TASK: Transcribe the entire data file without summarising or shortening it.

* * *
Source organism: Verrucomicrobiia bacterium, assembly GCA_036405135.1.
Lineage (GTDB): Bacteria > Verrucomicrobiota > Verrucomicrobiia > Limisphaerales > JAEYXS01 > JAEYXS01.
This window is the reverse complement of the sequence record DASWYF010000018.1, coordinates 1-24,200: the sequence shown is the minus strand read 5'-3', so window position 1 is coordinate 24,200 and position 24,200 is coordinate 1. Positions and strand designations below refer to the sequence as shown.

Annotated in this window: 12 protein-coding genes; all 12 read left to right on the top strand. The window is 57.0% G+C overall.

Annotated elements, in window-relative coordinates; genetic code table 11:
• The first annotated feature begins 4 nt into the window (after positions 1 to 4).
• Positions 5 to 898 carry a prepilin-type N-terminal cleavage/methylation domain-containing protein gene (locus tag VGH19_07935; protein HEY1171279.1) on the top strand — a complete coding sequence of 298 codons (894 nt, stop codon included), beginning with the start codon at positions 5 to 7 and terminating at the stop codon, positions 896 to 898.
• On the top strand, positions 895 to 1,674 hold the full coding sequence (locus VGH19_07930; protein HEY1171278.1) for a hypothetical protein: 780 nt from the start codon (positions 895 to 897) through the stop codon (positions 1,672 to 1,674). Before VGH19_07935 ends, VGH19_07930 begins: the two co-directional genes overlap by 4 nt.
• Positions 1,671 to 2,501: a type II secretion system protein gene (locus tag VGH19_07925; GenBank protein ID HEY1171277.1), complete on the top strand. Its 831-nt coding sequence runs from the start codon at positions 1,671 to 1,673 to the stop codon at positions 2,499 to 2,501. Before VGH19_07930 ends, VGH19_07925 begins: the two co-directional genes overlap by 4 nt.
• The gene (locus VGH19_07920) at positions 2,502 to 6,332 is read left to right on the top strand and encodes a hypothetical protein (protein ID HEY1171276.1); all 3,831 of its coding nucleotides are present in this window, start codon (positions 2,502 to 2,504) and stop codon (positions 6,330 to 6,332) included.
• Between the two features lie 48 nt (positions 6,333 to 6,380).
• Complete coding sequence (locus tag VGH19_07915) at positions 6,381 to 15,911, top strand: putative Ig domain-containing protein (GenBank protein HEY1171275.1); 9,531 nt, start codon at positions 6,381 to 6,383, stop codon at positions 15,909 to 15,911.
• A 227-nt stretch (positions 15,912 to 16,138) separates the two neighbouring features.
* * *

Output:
Source organism: Verrucomicrobiia bacterium, assembly GCA_036405135.1.
Lineage (GTDB): Bacteria > Verrucomicrobiota > Verrucomicrobiia > Limisphaerales > JAEYXS01 > JAEYXS01.
This window is the reverse complement of the sequence record DASWYF010000018.1, coordinates 1-24,200: the sequence shown is the minus strand read 5'-3', so window position 1 is coordinate 24,200 and position 24,200 is coordinate 1. Positions and strand designations below refer to the sequence as shown.

Annotated in this window: 12 protein-coding genes; all 12 read left to right on the top strand. The window is 57.0% G+C overall.

Annotated elements, in window-relative coordinates; genetic code table 11:
• The first annotated feature begins 4 nt into the window (after positions 1 to 4).
• Positions 5 to 898 carry a prepilin-type N-terminal cleavage/methylation domain-containing protein gene (locus tag VGH19_07935; protein HEY1171279.1) on the top strand — a complete coding sequence of 298 codons (894 nt, stop codon included), beginning with the start codon at positions 5 to 7 and terminating at the stop codon, positions 896 to 898.
• On the top strand, positions 895 to 1,674 hold the full coding sequence (locus VGH19_07930; protein HEY1171278.1) for a hypothetical protein: 780 nt from the start codon (positions 895 to 897) through the stop codon (positions 1,672 to 1,674). Before VGH19_07935 ends, VGH19_07930 begins: the two co-directional genes overlap by 4 nt.
• Positions 1,671 to 2,501: a type II secretion system protein gene (locus tag VGH19_07925; GenBank protein ID HEY1171277.1), complete on the top strand. Its 831-nt coding sequence runs from the start codon at positions 1,671 to 1,673 to the stop codon at positions 2,499 to 2,501. Before VGH19_07930 ends, VGH19_07925 begins: the two co-directional genes overlap by 4 nt.
• The gene (locus VGH19_07920) at positions 2,502 to 6,332 is read left to right on the top strand and encodes a hypothetical protein (protein ID HEY1171276.1); all 3,831 of its coding nucleotides are present in this window, start codon (positions 2,502 to 2,504) and stop codon (positions 6,330 to 6,332) included.
• Between the two features lie 48 nt (positions 6,333 to 6,380).
• Complete coding sequence (locus tag VGH19_07915) at positions 6,381 to 15,911, top strand: putative Ig domain-containing protein (GenBank protein HEY1171275.1); 9,531 nt, start codon at positions 6,381 to 6,383, stop codon at positions 15,909 to 15,911.
• A 227-nt stretch (positions 15,912 to 16,138) separates the two neighbouring features.